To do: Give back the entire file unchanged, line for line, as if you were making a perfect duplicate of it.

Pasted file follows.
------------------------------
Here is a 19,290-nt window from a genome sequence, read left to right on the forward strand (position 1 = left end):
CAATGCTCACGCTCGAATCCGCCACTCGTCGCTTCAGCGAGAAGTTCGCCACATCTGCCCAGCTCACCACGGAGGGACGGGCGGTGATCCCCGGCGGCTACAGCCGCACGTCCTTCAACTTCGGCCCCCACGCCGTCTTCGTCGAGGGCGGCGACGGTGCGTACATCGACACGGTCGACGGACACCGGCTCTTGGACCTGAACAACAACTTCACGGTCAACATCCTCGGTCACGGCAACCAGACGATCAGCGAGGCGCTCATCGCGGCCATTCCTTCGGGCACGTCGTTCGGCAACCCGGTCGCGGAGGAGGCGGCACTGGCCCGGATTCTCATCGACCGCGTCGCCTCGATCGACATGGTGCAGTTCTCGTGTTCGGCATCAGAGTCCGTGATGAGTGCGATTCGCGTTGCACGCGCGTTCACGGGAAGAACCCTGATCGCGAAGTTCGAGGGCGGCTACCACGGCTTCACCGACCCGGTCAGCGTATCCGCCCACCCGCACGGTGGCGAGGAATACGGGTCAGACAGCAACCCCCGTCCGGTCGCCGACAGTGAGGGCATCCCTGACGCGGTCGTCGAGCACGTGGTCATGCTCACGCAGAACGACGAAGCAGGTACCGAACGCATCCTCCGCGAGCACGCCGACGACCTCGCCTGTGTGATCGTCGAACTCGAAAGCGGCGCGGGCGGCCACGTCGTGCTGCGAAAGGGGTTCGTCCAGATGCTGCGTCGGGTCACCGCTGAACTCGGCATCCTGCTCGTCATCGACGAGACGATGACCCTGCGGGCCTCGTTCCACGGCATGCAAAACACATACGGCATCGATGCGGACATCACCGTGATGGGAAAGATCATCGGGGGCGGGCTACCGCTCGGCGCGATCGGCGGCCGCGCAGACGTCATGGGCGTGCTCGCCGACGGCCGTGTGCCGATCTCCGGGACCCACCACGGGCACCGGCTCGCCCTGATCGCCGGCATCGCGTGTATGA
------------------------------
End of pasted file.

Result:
Here is a 19,290-nt window from a genome sequence, read left to right on the forward strand (position 1 = left end):
CAATGCTCACGCTCGAATCCGCCACTCGTCGCTTCAGCGAGAAGTTCGCCACATCTGCCCAGCTCACCACGGAGGGACGGGCGGTGATCCCCGGCGGCTACAGCCGCACGTCCTTCAACTTCGGCCCCCACGCCGTCTTCGTCGAGGGCGGCGACGGTGCGTACATCGACACGGTCGACGGACACCGGCTCTTGGACCTGAACAACAACTTCACGGTCAACATCCTCGGTCACGGCAACCAGACGATCAGCGAGGCGCTCATCGCGGCCATTCCTTCGGGCACGTCGTTCGGCAACCCGGTCGCGGAGGAGGCGGCACTGGCCCGGATTCTCATCGACCGCGTCGCCTCGATCGACATGGTGCAGTTCTCGTGTTCGGCATCAGAGTCCGTGATGAGTGCGATTCGCGTTGCACGCGCGTTCACGGGAAGAACCCTGATCGCGAAGTTCGAGGGCGGCTACCACGGCTTCACCGACCCGGTCAGCGTATCCGCCCACCCGCACGGTGGCGAGGAATACGGGTCAGACAGCAACCCCCGTCCGGTCGCCGACAGTGAGGGCATCCCTGACGCGGTCGTCGAGCACGTGGTCATGCTCACGCAGAACGACGAAGCAGGTACCGAACGCATCCTCCGCGAGCACGCCGACGACCTCGCCTGTGTGATCGTCGAACTCGAAAGCGGCGCGGGCGGCCACGTCGTGCTGCGAAAGGGGTTCGTCCAGATGCTGCGTCGGGTCACCGCTGAACTCGGCATCCTGCTCGTCATCGACGAGACGATGACCCTGCGGGCCTCGTTCCACGGCATGCAAAACACATACGGCATCGATGCGGACATCACCGTGATGGGAAAGATCATCGGGGGCGGGCTACCGCTCGGCGCGATCGGCGGCCGCGCAGACGTCATGGGCGTGCTCGCCGACGGCCGTGTGCCGATCTCCGGGACCCACCACGGGCACCGGCTCGCCCTGATCGCCGGCATCGCGTGTATGA